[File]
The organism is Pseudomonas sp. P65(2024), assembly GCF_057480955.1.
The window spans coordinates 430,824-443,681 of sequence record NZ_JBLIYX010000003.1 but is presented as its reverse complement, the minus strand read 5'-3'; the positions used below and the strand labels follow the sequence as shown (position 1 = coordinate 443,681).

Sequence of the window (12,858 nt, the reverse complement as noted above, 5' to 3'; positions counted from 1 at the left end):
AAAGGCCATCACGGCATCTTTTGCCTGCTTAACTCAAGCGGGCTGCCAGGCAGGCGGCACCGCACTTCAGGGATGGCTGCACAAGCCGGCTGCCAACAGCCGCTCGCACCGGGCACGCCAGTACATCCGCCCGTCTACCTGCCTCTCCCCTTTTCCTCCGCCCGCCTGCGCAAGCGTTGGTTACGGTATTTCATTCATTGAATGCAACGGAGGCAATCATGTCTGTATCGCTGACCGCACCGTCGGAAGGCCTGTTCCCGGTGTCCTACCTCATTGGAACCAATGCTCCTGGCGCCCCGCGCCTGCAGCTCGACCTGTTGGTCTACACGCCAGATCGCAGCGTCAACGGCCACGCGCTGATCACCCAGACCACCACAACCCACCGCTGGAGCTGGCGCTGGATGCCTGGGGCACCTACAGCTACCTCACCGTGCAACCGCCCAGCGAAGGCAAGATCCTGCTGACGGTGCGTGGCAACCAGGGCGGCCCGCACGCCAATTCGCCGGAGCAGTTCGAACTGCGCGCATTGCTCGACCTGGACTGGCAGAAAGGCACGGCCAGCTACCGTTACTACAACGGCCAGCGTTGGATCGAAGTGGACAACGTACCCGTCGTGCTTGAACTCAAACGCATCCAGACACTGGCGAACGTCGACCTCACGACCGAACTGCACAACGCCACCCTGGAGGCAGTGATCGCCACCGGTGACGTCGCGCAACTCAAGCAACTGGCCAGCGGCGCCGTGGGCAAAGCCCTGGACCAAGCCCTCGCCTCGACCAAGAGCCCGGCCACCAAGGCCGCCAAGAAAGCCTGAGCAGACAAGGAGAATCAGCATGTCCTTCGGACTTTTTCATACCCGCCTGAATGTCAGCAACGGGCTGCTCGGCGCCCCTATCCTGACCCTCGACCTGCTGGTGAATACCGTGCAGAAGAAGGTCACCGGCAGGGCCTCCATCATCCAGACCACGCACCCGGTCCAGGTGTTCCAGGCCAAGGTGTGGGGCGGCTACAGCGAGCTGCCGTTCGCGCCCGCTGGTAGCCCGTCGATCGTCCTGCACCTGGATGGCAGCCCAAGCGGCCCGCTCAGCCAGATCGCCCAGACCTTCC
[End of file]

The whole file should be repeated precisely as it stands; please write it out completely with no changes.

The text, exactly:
The organism is Pseudomonas sp. P65(2024), assembly GCF_057480955.1.
The window spans coordinates 430,824-443,681 of sequence record NZ_JBLIYX010000003.1 but is presented as its reverse complement, the minus strand read 5'-3'; the positions used below and the strand labels follow the sequence as shown (position 1 = coordinate 443,681).

Sequence of the window (12,858 nt, the reverse complement as noted above, 5' to 3'; positions counted from 1 at the left end):
AAAGGCCATCACGGCATCTTTTGCCTGCTTAACTCAAGCGGGCTGCCAGGCAGGCGGCACCGCACTTCAGGGATGGCTGCACAAGCCGGCTGCCAACAGCCGCTCGCACCGGGCACGCCAGTACATCCGCCCGTCTACCTGCCTCTCCCCTTTTCCTCCGCCCGCCTGCGCAAGCGTTGGTTACGGTATTTCATTCATTGAATGCAACGGAGGCAATCATGTCTGTATCGCTGACCGCACCGTCGGAAGGCCTGTTCCCGGTGTCCTACCTCATTGGAACCAATGCTCCTGGCGCCCCGCGCCTGCAGCTCGACCTGTTGGTCTACACGCCAGATCGCAGCGTCAACGGCCACGCGCTGATCACCCAGACCACCACAACCCACCGCTGGAGCTGGCGCTGGATGCCTGGGGCACCTACAGCTACCTCACCGTGCAACCGCCCAGCGAAGGCAAGATCCTGCTGACGGTGCGTGGCAACCAGGGCGGCCCGCACGCCAATTCGCCGGAGCAGTTCGAACTGCGCGCATTGCTCGACCTGGACTGGCAGAAAGGCACGGCCAGCTACCGTTACTACAACGGCCAGCGTTGGATCGAAGTGGACAACGTACCCGTCGTGCTTGAACTCAAACGCATCCAGACACTGGCGAACGTCGACCTCACGACCGAACTGCACAACGCCACCCTGGAGGCAGTGATCGCCACCGGTGACGTCGCGCAACTCAAGCAACTGGCCAGCGGCGCCGTGGGCAAAGCCCTGGACCAAGCCCTCGCCTCGACCAAGAGCCCGGCCACCAAGGCCGCCAAGAAAGCCTGAGCAGACAAGGAGAATCAGCATGTCCTTCGGACTTTTTCATACCCGCCTGAATGTCAGCAACGGGCTGCTCGGCGCCCCTATCCTGACCCTCGACCTGCTGGTGAATACCGTGCAGAAGAAGGTCACCGGCAGGGCCTCCATCATCCAGACCACGCACCCGGTCCAGGTGTTCCAGGCCAAGGTGTGGGGCGGCTACAGCGAGCTGCCGTTCGCGCCCGCTGGTAGCCCGTCGATCGTCCTGCACCTGGATGGCAGCCCAAGCGGCCCGCTCAGCCAGATCGCCCAGACCTTCC